For the controlled poses, the observers accurately judged extraversion and self-esteem. When participants looked at the naturally expressive shots, which revealed dynamic non-verbal cues, they were nearly spot-on, getting nine out of the 10 traits correct (everything but political orientation).
For instance, both the neutral and expressive photos garnered about a 70 percent success rate.
"Extraversion is one of those things that's probably the easiest trait to judge," Naumann told LiveScience. "Even without seeing whether someone is smiling or not people can pick that up."
But when judging likeability, observers got it right on average for 55 percent of the photos with neutral poses and 64 percent of the expressive photos. Similar results were found for agreeableness, with participants judging correctly 45 percent of the time for neutral poses compared with 60 percent in the expressive images.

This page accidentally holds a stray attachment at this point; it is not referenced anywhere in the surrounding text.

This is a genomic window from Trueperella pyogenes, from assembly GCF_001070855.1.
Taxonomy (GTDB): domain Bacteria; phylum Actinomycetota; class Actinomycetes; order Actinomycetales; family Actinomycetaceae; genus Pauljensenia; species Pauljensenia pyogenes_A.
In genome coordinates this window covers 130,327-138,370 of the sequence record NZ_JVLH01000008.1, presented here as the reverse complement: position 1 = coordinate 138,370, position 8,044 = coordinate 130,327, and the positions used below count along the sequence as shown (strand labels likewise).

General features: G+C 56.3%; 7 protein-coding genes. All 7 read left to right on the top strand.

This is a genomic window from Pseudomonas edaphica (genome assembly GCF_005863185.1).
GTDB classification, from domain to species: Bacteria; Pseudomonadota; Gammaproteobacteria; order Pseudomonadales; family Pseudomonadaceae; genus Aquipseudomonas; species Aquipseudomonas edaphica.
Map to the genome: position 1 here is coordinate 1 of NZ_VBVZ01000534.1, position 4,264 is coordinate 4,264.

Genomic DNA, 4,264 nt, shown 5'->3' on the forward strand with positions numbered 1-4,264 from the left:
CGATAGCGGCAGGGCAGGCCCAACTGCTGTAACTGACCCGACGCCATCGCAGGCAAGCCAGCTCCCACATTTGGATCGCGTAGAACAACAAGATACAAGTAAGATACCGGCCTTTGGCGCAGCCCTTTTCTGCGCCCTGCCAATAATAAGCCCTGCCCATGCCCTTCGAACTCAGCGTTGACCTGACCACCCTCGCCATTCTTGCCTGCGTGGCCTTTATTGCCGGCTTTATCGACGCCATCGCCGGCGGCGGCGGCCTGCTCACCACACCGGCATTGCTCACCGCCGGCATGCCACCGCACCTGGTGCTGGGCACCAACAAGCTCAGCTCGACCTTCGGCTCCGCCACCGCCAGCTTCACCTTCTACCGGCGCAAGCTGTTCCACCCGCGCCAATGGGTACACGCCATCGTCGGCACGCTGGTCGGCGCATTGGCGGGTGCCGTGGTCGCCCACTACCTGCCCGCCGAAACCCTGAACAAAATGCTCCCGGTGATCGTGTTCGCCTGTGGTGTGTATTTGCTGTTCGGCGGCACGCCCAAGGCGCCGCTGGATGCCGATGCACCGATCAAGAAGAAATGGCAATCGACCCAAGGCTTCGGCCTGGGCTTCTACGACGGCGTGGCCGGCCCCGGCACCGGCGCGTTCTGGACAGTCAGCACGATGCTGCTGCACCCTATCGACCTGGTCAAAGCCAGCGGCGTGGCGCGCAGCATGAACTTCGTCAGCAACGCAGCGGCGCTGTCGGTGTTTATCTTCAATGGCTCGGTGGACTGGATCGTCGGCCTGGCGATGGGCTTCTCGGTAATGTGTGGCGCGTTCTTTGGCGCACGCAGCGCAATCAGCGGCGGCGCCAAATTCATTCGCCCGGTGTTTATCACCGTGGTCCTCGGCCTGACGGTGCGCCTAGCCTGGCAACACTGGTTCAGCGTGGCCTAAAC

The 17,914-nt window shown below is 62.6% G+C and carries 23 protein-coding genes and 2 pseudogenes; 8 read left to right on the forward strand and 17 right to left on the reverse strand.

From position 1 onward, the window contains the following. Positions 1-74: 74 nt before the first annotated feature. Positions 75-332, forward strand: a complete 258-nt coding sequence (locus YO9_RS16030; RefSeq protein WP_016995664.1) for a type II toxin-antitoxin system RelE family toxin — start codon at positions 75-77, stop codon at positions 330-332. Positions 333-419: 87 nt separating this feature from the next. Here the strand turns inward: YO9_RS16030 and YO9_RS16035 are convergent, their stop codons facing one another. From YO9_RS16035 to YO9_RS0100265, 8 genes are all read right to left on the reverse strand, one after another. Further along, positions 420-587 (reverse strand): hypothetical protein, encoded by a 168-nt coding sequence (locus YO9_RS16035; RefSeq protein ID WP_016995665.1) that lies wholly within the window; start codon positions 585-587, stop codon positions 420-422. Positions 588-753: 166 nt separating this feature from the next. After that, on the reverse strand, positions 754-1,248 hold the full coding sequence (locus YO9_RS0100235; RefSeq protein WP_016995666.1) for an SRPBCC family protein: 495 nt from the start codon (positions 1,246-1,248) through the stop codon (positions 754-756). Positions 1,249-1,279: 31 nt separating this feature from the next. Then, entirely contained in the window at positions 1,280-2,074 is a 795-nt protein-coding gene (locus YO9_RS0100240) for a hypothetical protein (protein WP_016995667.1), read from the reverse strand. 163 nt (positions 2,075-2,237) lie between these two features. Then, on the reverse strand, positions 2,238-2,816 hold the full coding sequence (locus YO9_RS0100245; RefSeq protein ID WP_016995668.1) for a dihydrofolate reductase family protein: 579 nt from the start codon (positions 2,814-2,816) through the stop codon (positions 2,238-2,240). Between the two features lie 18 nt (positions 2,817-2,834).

Beyond pure science, the researchers say the results, which will be detailed in the December issue of the journal Personality and Social Psychology Bulletin, have practical implications.
For example, if you want to come off as an extravert, try to smile more, stand in energetic and less tense ways, and gear your overall appearance to look healthy (as opposed to sickly), neat and stylish, the study found. For those interested in seeming open to new experiences, it'd be best to show off a distinctive style of dressing rather than a healthy, neat appearance.